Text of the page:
Crusades -> Islam -> changes in gothic Europe... but more specifically...?

I am writing a paper (about how the crusades brought Islamic influence to Europe, and how that can be seen in the art/architecture) and I’m having some trouble with the research because the bits I know are too vague to be very useful to further searching.

For example: I’m pretty sure the pointed arch of the gothic cathedral is pointy because of the influence of Islamic architecture… but none of my search terms are bringing up much useful information (well, we’ll see–I have a few books on their way via inter-library loan)

Another example: I know that Islamic culture preserved the classical/ancient philosophical writings and such that were virtually lost to Europe, and rediscovered when the crusades reconnected those ideas with the West… but I don’t know which philosophers/writings/ideas they were, and my searches are sucking and getting me nowhere. Is that where the seven liberal arts came from?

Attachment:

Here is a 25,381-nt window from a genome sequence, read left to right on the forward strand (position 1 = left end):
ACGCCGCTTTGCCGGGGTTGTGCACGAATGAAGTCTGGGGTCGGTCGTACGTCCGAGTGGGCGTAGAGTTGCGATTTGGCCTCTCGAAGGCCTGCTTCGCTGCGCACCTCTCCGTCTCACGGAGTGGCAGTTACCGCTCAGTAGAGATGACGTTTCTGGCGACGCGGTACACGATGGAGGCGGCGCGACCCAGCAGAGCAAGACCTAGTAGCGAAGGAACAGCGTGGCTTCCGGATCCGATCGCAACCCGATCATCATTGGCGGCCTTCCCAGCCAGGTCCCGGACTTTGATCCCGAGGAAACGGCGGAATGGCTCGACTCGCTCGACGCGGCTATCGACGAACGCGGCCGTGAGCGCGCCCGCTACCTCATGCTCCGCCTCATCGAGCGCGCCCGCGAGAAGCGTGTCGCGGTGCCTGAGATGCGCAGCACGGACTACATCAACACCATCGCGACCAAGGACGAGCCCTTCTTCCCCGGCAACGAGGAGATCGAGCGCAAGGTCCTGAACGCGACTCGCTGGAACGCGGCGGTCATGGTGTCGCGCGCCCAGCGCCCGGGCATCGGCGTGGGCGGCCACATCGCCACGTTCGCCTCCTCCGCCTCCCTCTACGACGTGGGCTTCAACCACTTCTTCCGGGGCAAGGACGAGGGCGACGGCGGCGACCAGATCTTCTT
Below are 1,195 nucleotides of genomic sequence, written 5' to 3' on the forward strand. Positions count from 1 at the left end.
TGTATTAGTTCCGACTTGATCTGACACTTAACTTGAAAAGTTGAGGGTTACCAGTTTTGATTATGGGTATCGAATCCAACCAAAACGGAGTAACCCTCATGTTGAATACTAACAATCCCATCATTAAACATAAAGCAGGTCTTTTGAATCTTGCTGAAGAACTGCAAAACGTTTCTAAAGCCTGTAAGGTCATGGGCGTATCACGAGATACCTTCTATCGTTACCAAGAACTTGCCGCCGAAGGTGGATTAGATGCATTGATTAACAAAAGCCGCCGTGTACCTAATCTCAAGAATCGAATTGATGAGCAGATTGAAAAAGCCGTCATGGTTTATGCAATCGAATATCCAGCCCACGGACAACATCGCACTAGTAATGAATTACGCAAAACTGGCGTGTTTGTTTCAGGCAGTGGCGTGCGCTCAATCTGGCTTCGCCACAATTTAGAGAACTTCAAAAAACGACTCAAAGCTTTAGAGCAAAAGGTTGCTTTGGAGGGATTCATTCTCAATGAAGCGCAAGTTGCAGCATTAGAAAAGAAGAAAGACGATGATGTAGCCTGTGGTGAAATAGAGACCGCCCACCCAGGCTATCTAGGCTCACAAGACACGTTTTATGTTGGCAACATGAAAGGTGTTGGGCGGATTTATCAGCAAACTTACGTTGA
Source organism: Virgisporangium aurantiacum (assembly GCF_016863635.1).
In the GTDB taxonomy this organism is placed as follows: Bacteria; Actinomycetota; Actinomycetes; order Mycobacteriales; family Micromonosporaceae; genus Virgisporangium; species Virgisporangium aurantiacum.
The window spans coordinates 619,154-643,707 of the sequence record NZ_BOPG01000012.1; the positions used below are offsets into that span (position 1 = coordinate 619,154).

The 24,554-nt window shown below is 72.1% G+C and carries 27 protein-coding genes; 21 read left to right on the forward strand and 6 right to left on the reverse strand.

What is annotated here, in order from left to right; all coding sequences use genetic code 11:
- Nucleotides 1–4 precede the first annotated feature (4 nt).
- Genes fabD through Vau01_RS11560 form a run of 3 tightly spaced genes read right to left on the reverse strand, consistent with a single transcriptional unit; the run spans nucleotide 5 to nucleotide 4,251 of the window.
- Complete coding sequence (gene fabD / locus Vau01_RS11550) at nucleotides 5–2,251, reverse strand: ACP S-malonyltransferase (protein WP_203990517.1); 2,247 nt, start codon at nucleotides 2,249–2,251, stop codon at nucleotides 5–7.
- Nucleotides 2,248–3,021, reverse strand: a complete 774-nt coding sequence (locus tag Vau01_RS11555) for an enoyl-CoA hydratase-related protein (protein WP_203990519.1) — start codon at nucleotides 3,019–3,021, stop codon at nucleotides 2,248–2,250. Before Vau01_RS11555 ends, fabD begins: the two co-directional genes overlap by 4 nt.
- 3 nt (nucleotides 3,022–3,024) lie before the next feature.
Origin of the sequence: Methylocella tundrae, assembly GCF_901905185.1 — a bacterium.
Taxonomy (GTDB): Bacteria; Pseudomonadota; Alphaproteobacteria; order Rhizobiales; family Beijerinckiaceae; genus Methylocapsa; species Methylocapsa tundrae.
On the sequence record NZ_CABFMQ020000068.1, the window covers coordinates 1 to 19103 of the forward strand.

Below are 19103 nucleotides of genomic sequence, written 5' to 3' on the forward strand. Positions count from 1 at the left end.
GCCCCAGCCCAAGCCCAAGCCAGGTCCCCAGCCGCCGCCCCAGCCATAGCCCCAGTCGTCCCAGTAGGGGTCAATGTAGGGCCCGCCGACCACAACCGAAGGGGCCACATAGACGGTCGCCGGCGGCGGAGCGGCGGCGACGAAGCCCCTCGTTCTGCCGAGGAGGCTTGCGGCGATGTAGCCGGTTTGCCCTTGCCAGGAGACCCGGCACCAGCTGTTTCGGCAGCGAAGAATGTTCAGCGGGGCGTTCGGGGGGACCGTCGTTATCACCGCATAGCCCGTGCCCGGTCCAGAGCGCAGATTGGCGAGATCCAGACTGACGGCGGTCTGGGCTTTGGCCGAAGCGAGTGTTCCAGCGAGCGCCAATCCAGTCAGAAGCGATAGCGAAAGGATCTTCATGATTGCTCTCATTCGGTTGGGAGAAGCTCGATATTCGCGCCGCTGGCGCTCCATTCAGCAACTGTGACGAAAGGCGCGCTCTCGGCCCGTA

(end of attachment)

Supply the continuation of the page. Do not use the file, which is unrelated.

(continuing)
I need to find these connections and I know they exist, but I don’t know enough to effectively learn more. I’m hoping someone with more of a clue might point me in the right direction?

I know much of Archimedes’ writing was preserved only because of Islam. There is a wonderful recently published book. search for Archimedes Palimpsest.

You can start here.

The author of that Wikipedia article consistently misspelled “‘Abbasid.” Somebody should get in there and fix that.